gathered at the Exploratorium to hear our own science
writer, Mary Miller, speak live with astronauts on the
International Space Station. Click on the links below
to hear the conversations she had with astronauts Susan
Helms, Jim Voss, and commander Yuri Usachev about life
on the ISS.
Susan Helms, Yuri Usachev, Jim Voss
Commander Yuri Usachev
Miller talks with ISS Commander Yuri Usachev.
EXPLORATORIUM: Yuri, after all the training youve
had to prepare for living in space, is there anything
that surprised you about being on the International
YURI: Yeah, every time I look at the window its
a big surprise to me, and it gets your attention every
time and every minute, and never
you can never
see in it the same picture because its different
clouds and new place. Maybe earth in the window, its
the [...unintelligible...], the biggest surprise to
Engineer Jim Voss
Jim Voss talks about life aboard the space station.
EXPLORATORIUM: Jim, I wanted to ask you
a little bit about the physical environment on the space
station. Is it cramped or comfortable? Whats it
like living there? Is there
is there anything
thats different about being in this kind of laboratory
than, say, working in a laboratory on earth?
JIM: Well, actually, we have a lot of space onboard
the space station. Its about 100 meters long.
And in the laboratory module, where were standing
right now, its maybe 15 meters long by 2-1/2 meters
wide, and 2-1/2 meters tall. It is very spacious, and
we feel like we have lots and lots of room. Its
like a laboratory on earth, in that theres a lot
of scientific equipment all around us. The difference
is that we use all four walls, and we work on the ceiling
sometimes and sometimes on the floor, and of course
on both walls. And when we move our equipment around,
its just really easy to move it, floating it from
place to place.
Engineer Susan Helms (NASA
Engineer Susan Helms talks about her space station "family."
Susan, I have a question. Jim told us a little bit earlier
that the space station is actually quite spacious. Im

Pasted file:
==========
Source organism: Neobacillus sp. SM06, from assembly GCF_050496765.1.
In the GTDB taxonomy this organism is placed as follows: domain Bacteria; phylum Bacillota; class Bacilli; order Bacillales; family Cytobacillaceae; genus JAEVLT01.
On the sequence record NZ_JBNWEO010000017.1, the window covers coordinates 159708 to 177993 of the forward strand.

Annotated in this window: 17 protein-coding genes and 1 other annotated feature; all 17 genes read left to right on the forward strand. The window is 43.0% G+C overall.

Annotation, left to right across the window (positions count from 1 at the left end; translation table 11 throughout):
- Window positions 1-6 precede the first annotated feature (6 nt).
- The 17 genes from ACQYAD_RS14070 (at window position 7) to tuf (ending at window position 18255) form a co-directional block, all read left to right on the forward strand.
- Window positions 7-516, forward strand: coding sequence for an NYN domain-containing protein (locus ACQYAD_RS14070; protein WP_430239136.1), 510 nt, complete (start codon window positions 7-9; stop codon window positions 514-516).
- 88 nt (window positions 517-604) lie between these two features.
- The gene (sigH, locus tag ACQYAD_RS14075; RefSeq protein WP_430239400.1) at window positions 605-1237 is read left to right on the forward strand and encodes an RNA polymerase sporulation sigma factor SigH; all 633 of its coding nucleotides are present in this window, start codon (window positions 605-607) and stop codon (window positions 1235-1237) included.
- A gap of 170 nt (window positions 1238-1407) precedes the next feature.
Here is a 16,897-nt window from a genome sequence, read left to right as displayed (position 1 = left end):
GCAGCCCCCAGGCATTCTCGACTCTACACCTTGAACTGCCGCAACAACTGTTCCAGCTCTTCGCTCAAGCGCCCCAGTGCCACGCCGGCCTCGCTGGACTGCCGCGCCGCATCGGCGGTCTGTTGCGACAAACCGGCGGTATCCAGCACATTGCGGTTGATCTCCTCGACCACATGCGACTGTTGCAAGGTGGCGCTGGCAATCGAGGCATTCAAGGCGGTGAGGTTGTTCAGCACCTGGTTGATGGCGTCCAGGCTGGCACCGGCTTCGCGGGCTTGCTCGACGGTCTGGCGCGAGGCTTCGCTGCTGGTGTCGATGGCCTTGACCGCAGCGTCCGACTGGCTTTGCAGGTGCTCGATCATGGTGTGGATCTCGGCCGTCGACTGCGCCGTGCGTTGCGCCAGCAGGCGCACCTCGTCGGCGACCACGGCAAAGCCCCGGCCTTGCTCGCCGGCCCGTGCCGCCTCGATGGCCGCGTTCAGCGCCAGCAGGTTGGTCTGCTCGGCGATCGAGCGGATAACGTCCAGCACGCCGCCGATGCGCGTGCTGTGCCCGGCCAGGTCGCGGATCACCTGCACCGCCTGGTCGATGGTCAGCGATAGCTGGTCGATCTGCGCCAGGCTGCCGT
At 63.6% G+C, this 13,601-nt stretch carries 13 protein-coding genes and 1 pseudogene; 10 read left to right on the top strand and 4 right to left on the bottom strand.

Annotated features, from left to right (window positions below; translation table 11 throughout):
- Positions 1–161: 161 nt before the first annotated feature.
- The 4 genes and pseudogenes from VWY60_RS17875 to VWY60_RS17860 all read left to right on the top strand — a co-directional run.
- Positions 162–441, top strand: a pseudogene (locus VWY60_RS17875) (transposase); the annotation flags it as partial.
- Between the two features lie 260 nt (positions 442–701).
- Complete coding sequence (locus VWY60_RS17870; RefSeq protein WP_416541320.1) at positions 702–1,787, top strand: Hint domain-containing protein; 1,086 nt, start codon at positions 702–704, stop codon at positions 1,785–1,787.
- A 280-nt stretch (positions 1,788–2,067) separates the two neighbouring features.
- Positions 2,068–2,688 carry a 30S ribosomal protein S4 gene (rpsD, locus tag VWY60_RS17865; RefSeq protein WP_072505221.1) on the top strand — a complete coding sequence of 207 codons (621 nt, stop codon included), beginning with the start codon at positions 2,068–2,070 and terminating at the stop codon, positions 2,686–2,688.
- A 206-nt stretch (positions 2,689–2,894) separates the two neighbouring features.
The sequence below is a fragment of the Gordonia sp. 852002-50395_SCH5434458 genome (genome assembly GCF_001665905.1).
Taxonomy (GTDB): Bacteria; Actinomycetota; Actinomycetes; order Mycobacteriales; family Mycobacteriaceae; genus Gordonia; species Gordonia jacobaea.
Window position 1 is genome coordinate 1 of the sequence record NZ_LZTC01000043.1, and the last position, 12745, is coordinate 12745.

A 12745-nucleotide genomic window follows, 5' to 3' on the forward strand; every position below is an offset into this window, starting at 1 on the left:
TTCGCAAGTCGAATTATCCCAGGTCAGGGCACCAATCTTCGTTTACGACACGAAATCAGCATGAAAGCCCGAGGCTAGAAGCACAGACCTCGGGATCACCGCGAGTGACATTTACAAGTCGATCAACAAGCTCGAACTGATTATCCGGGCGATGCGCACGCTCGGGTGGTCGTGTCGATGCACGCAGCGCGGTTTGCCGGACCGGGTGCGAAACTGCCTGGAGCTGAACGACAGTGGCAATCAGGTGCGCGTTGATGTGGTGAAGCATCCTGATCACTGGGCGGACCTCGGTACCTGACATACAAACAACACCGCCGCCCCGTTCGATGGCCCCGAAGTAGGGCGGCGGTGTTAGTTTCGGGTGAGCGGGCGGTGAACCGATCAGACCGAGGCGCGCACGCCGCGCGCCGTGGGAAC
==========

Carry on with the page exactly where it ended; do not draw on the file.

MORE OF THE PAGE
wondering, as a woman, what its like for you to
be up there working. You know, it is a confined space
with two men, and whether that is different than your
experiences working in the Air Force?
SUSAN: I cant say that theres any trouble
at all. This is like living with a family, two brothers
and a sister. And its really not been a problem
at all. Like Jim said, we have plenty of space in any
case, but even if we didnt like on the
shuttle, there isnt hardly any space at all. You
can think of it as being something not unlike a camping
trip with your family. And you basically do have just
enough privacy that you need, in order to use the toilet
without other people looking in on you, and, and thats
really the only true requirement, and the rest of it
just sorts itself out without any trouble.
about what Susan Helms misses most in space.
Susan, what do you miss most about being up on the International
Space Station, what do you miss most from earth?
SUSAN: Well, I do miss my family quite a bit. I have
a very wonderful familymy parents, my sisters,
and their husbands and children. And I miss them very
much, as well as all my friends. And the funny thing
is I also miss driving my car. For some reason, that
seems to be something I wish I could do.
Helms talks about the best and worst parts of living
EXPLORATORIUM: Susan, I want to know from you, what
are the best and worst parts of living in space?
SUSAN: Well, I think one of the best parts is to actually
be a part of a team thats doing human exploration
beyond the planet. Not a lot of people get to do that,
and its an extremely unique experience, and I
couldnt have done it with a better group of people,
including the team on the ground thats supporting
us. One of the worst parts, of course, is that there
are a lot of people that have helped us get here that
I cant personally thank face to face right now
because were here and theyre there with
you on the planet. So we do miss the opportunity to
be able to shake peoples hands and give people
hugs and let them know how much they mean to us.
what Engineer Jim Voss says hell miss most when
he leaves the International Space Station.
EXPLORATORIUM: Jim, Susan told us what she misses most
about earth. Im wondering what you think you think
youll miss most when you come down from the International
JIM: Well, I think there are several things. One of
them, of course, is the beautiful view of the earth
that we have up here thats quite unique and we
cant really capture with photography. The other
thing is the floating experience and how unique that
is. Then Ill miss my crewmates and the unique
camaraderie that we have up here, living and working
together in this small space
the space station.
how the ISS crew protect themselves from radiation.
(Images of the ISS astronauts courtesy of NASA)